Amidst the noise, nothing has changed
Investors have had stimuli like QE and low interest rates to help drive growth in recent years. While the US leads a small retreat of liquidity, the fundamental parts of our future, such as technology and disruption, are progressing just fine and they’re the drivers of real wealth. We recently sat down with Martin Conlon, Head of Australian Equities, to get his thoughts on the ongoing volatility and what investors should really be looking out for.
How should investors view increasing volatility in the market?
The one thing about the stock market is it's a marketplace. A marketplace is obviously where buyers and sellers meet and prices are set. The fact that prices are moving up and down often scares people and incites behaviour. You need to always remember though that just because stock prices are measured at very regular intervals, and there's a lot of data available, it doesn't change the fact that you're buying a company and that the risk doesn't change. If you de-listed BHP and only published the price once a year, its risk would be exactly the same as if it traded millions of shares a day and there were a whole lot price observations. People do, unfortunately, get obsessed with volatility and have come to connect it with risk.
The fact though that you've got liquidity, that you can sell positions, is good and not a bad thing, and something that investors shouldn't be scared about just because prices are moving a lot. The other point to remember is that when prices go down, as a buyer you should be happier.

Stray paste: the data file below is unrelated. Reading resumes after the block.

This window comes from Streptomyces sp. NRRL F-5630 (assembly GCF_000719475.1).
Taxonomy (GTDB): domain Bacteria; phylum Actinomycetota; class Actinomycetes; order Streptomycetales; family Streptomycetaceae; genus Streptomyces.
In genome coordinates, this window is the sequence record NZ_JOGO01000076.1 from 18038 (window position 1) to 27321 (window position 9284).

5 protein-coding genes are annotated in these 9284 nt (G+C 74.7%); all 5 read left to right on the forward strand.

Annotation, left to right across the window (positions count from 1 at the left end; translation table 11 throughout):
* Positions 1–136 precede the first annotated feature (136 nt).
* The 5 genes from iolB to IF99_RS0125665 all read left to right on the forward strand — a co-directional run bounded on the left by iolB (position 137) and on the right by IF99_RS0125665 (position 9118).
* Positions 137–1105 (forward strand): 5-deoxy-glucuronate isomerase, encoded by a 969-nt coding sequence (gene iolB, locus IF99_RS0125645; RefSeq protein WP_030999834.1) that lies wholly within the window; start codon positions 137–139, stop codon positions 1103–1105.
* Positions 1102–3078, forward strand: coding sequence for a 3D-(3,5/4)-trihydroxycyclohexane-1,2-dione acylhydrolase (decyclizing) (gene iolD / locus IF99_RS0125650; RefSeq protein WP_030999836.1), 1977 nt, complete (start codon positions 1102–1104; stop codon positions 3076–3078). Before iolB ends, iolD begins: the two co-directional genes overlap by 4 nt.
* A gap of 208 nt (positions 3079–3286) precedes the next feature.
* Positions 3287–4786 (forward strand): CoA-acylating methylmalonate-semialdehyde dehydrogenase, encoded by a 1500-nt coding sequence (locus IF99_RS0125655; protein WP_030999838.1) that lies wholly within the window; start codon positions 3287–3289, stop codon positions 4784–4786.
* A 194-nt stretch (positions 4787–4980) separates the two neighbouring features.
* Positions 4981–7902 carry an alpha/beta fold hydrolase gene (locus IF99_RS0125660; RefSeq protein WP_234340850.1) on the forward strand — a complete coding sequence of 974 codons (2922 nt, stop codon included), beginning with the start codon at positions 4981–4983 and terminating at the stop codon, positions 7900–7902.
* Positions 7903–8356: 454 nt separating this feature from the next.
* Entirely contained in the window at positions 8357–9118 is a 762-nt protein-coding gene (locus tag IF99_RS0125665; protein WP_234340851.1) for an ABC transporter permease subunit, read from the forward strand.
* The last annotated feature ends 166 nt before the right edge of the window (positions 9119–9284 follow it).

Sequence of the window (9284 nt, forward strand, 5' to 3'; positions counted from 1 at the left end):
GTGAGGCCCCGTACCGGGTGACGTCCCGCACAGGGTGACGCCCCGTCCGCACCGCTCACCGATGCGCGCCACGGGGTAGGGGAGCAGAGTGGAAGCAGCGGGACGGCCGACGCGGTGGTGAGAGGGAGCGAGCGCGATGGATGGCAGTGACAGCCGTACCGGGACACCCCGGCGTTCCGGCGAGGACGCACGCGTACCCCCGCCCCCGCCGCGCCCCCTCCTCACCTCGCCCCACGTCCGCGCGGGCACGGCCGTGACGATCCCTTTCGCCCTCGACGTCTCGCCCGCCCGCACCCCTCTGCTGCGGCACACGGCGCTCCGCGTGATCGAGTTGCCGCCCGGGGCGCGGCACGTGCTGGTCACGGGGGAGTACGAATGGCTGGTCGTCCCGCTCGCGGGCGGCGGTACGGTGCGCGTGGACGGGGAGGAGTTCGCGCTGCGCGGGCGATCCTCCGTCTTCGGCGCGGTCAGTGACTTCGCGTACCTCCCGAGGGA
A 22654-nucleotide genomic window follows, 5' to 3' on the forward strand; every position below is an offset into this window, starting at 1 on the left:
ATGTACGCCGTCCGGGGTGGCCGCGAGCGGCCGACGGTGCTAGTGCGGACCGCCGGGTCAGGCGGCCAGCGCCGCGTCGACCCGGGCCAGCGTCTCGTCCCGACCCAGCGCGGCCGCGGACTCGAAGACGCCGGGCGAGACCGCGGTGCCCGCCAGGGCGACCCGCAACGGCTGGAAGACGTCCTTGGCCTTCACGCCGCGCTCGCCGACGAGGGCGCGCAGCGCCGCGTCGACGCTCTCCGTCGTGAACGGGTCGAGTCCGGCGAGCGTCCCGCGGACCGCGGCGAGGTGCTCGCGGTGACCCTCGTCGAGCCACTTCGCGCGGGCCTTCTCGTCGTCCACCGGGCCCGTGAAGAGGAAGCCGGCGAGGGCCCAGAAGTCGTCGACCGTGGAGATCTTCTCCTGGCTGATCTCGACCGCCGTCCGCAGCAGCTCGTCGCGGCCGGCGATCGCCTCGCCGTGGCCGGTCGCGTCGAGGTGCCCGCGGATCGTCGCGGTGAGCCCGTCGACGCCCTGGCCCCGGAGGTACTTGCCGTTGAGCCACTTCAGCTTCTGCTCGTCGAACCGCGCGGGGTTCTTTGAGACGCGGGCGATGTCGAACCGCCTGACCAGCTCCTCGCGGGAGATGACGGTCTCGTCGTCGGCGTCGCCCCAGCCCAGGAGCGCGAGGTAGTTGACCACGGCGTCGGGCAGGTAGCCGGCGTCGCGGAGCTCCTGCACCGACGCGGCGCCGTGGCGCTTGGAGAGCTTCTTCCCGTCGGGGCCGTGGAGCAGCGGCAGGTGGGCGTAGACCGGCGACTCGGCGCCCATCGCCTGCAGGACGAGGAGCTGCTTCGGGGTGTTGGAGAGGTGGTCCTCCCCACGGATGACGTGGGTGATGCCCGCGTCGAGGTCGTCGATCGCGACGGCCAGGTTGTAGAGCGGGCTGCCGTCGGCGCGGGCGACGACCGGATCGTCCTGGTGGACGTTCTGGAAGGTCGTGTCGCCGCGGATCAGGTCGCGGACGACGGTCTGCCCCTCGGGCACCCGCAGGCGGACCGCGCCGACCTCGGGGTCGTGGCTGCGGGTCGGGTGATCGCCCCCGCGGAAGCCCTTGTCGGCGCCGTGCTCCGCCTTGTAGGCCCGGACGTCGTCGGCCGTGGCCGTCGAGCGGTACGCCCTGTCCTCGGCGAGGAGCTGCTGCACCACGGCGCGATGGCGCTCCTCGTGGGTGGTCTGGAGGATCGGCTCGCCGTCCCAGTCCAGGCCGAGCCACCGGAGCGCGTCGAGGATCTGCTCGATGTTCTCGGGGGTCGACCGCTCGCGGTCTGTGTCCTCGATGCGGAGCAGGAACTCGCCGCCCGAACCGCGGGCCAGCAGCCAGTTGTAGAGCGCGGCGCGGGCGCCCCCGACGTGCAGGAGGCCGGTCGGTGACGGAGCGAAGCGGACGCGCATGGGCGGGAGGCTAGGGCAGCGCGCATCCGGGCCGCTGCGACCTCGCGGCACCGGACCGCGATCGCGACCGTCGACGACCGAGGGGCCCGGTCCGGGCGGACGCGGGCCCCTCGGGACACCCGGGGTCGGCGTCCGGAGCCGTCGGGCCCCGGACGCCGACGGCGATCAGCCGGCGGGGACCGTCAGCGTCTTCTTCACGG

If you're buying the same company at a lower price, generally it's got to be good for your prospective returns.
Unfortunately we've come to be very influenced by the behaviour that we love things that are going up and think that they can always go up in an onward and upward direction. That's not real life, prices can go down but if you are a longer term investor, you've always got to look at it and say, if I'm buying the same company at a more attractive price and nothing in the long run has changed, I shouldn't be scared by the fact that the recent moves are down. That, unfortunately, is the reality of behavioural finance that people will always be influenced by those prices, but it's very important to not associate volatility with risk.
Should investors focus on the real economy or the financial economy?
There’s a lot going on in the world, but the financialisation of the world and the importance of the financial economy relative to the real economy is one of the factors that really occupies our minds a lot. Declining interest rates and quantitative easing have been hugely important drivers of markets over recent years. All that’s really happening at the moment, particularly in the US, is that you are getting a situation where liquidity is tightening a bit and there is less money going around and that in turn is causing some adjustments in asset prices and some aggressive reactions to investors given the importance of the financial world to the real economy.
I think its always important though to stand back and say the real economy, technology, all of those factors that are driving genuine productivity gains at the moment are by far the most important aspects in terms of our well being in the longer run and they aren’t changing. Technology, disruption, are all driving as hard as ever. That in the long run are the drivers of real wealth. The amount of money in the world and some of the factors that are distracting us at the moment aren’t that important.
Are you ready for the challenges that lie ahead?
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Established in 1961, Schroders in Australia is a wholly owned subsidiary of UK-listed Schroders plc. Based in Sydney, the business manages assets for institutional and wholesale clients across Australian equities, fixed income and multi-asset and...